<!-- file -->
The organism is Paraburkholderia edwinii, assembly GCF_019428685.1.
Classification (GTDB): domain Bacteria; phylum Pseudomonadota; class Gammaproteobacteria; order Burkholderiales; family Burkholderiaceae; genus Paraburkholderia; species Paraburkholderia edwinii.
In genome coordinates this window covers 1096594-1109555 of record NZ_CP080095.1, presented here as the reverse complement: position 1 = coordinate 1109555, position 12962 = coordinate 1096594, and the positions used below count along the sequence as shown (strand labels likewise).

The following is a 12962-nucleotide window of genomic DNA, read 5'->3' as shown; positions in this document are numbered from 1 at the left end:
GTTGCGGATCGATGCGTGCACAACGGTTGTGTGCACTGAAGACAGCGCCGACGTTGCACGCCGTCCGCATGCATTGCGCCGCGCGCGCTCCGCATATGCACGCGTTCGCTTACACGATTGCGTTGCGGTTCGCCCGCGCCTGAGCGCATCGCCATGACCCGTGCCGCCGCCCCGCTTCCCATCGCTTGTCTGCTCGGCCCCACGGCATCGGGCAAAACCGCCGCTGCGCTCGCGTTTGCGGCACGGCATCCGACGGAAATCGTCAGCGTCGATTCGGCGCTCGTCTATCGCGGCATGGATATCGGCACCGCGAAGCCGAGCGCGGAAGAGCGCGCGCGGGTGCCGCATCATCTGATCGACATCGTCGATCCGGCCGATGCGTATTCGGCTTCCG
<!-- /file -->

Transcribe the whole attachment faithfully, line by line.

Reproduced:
The organism is Paraburkholderia edwinii, assembly GCF_019428685.1.
Classification (GTDB): domain Bacteria; phylum Pseudomonadota; class Gammaproteobacteria; order Burkholderiales; family Burkholderiaceae; genus Paraburkholderia; species Paraburkholderia edwinii.
In genome coordinates this window covers 1096594-1109555 of record NZ_CP080095.1, presented here as the reverse complement: position 1 = coordinate 1109555, position 12962 = coordinate 1096594, and the positions used below count along the sequence as shown (strand labels likewise).

The following is a 12962-nucleotide window of genomic DNA, read 5'->3' as shown; positions in this document are numbered from 1 at the left end:
GTTGCGGATCGATGCGTGCACAACGGTTGTGTGCACTGAAGACAGCGCCGACGTTGCACGCCGTCCGCATGCATTGCGCCGCGCGCGCTCCGCATATGCACGCGTTCGCTTACACGATTGCGTTGCGGTTCGCCCGCGCCTGAGCGCATCGCCATGACCCGTGCCGCCGCCCCGCTTCCCATCGCTTGTCTGCTCGGCCCCACGGCATCGGGCAAAACCGCCGCTGCGCTCGCGTTTGCGGCACGGCATCCGACGGAAATCGTCAGCGTCGATTCGGCGCTCGTCTATCGCGGCATGGATATCGGCACCGCGAAGCCGAGCGCGGAAGAGCGCGCGCGGGTGCCGCATCATCTGATCGACATCGTCGATCCGGCCGATGCGTATTCGGCTTCCG